Highlights From Fifth Street Finance's November Newsletter

| About: Fifth Street (FSC)

Fifth Street Finance (NYSE:FSC) released its latest newsletter yesterday. It was relatively brief but there were a few interesting points made. Given that FSC is not reporting results for the quarter ended September 30th until December 2nd, this is the latest new info on the company. Ironically, the newsletter does not have any preview of the performance achieved in the last quarter, but is devoted to results achieved since October 2010.


Here's an extract from the newsletter about the promised wave of new deals that FSC has been talking about for months, which seems to be coming to pass:

Since releasing our last newsletter in mid-October, we have originated $45.5 million of new deals, $39.5 million of which were funded at close. Total deal originations so far in our first fiscal quarter of 2011 stand at $109.0 million, $90.5 million of which were funded at close. The rest of the quarter is shaping up to be quite robust, with a number of attractive opportunities in our deal pipeline.

Putting this into perspective, FSC originated $56mn in new deals in the quarter ended June, so the volume of deals booked in the seven weeks of the new quarter is already twice that level. Time to celebrate? Maybe, maybe not. The newsletter added cryptically:

We are also experiencing an increased rate of refinancing which further indicates that the leverage market has stabilized.

With no numbers given, we can only speculate, but it appears that much of the new business may be offset with existing loans being paid off. This leaves readers of the newsletter not much better informed than ever before which is the drawback of this episodic and incomplete form of news reporting.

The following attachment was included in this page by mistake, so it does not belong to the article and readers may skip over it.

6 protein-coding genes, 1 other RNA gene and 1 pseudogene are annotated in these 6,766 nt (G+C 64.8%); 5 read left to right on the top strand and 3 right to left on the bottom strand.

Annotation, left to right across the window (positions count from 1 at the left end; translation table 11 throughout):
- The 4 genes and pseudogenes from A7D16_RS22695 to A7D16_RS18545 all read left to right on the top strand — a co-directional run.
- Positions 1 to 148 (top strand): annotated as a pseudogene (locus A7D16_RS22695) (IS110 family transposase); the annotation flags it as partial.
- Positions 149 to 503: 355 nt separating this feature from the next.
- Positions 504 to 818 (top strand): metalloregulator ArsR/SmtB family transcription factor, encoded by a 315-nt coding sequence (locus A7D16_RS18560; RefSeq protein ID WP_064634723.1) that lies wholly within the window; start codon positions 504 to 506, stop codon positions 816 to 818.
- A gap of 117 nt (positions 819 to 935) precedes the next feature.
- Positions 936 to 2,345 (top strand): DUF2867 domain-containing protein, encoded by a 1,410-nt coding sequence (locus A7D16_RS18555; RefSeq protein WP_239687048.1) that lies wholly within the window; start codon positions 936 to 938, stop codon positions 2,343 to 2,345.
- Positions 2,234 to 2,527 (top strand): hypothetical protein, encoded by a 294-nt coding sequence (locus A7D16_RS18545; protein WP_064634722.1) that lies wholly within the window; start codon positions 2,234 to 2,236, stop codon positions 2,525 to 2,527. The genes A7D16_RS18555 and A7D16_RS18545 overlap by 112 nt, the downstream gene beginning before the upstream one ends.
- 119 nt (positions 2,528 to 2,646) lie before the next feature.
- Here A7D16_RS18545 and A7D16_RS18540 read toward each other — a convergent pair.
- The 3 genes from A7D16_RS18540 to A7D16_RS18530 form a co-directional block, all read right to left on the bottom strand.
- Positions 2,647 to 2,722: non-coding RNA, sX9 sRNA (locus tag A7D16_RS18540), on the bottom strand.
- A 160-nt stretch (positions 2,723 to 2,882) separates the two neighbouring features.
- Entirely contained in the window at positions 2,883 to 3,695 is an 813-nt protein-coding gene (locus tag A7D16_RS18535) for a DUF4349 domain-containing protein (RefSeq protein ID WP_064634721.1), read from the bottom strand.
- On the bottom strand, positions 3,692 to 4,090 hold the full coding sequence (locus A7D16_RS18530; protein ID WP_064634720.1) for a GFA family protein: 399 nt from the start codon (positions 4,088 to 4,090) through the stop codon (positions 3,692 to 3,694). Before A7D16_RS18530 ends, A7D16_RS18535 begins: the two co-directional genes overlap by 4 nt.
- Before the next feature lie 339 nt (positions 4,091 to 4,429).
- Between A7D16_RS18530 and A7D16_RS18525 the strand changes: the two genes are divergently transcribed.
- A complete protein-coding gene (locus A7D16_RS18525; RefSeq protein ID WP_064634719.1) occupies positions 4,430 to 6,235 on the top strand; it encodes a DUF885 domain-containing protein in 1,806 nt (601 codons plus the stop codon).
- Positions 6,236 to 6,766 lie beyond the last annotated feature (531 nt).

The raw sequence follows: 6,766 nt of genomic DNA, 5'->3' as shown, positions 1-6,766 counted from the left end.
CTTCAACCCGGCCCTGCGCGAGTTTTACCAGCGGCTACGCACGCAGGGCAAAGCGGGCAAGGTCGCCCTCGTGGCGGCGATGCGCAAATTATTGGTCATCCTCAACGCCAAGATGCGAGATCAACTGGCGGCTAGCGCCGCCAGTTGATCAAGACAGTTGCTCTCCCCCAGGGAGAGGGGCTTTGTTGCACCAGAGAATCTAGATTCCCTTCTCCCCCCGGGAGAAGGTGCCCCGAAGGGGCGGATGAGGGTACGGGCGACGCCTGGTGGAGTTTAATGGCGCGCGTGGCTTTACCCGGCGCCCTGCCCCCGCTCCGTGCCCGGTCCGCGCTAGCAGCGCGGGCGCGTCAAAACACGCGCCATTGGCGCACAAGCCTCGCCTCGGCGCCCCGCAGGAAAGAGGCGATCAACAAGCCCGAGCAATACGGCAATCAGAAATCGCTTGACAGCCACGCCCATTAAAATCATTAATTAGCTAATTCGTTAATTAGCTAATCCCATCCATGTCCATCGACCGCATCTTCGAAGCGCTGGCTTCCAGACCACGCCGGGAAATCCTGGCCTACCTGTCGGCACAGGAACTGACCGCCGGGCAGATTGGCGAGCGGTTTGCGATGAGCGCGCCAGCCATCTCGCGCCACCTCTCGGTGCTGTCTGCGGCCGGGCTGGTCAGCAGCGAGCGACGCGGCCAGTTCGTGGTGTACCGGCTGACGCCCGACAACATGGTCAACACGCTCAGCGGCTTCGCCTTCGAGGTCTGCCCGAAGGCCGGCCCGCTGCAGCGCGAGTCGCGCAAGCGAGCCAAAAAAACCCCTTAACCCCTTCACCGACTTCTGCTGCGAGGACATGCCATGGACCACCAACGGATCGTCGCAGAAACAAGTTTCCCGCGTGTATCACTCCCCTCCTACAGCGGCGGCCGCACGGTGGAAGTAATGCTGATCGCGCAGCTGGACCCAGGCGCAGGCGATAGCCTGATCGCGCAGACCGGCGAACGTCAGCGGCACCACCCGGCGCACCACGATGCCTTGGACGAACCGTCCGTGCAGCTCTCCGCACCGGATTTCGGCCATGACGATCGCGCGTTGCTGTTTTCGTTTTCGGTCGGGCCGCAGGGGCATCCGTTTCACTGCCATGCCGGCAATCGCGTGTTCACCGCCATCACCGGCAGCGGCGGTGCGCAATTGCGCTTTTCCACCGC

The newsletter mentioned that FSC continues to be in discussions with its lenders about increasing its facilities, but a similar statement was made last month so there does not seem to any urgency. Here's the quote:

In anticipation of a busy conclusion to the calendar year, we are in discussions to expand our credit facilities which will provide us with additional dry powder to take further advantage of our strong pipeline.


Here's what the newsletter said about the dividend:

We now pay a monthly dividend to our shareholders, averaging 10.66 cents per share during the current quarter. Annualized, this would represent a $1.28 per share payout. Due to our strong deal flow, our distributable income continues to support such a dividend level and we and our Board of Directors anticipate being able to maintain this payout level. Realizing book earnings at or exceeding $0.32 per share per quarter is one of the primary goals we have set for the next twelve months.

This seems to suggests (because it's written in public company code) that taxable income (which is very similar to "distributable income"), pumped up by front end fees and termination fees on departing companies, is catching up to the quarter's dividend liability of nearly $0.32 per share. That seems plausible given the result at the end of June was $0.26 for Distributable Income and there has been much activity in the interim. It also suggests that Net Investment Income on a GAAP basis may lag behind for the quarter.

We're encouraged that FSC believes that the earnings should continue to support the dividend level and that they anticipate "being able to maintain this payout level". However, there is nothing in the language which suggests the company anticipates a dividend increase in the foreseeable future, notwithstanding the M&A boom underway and its under-leveraged balance sheet. Like many BDCs, FSC may be more intent on defending its current dividend level than raising the pay-out to an unsustainable level once the fillip from one time fees recedes, and margins shrink as FSC seeks to book lower risk first lien loans.

Disclosure: Author is long FSC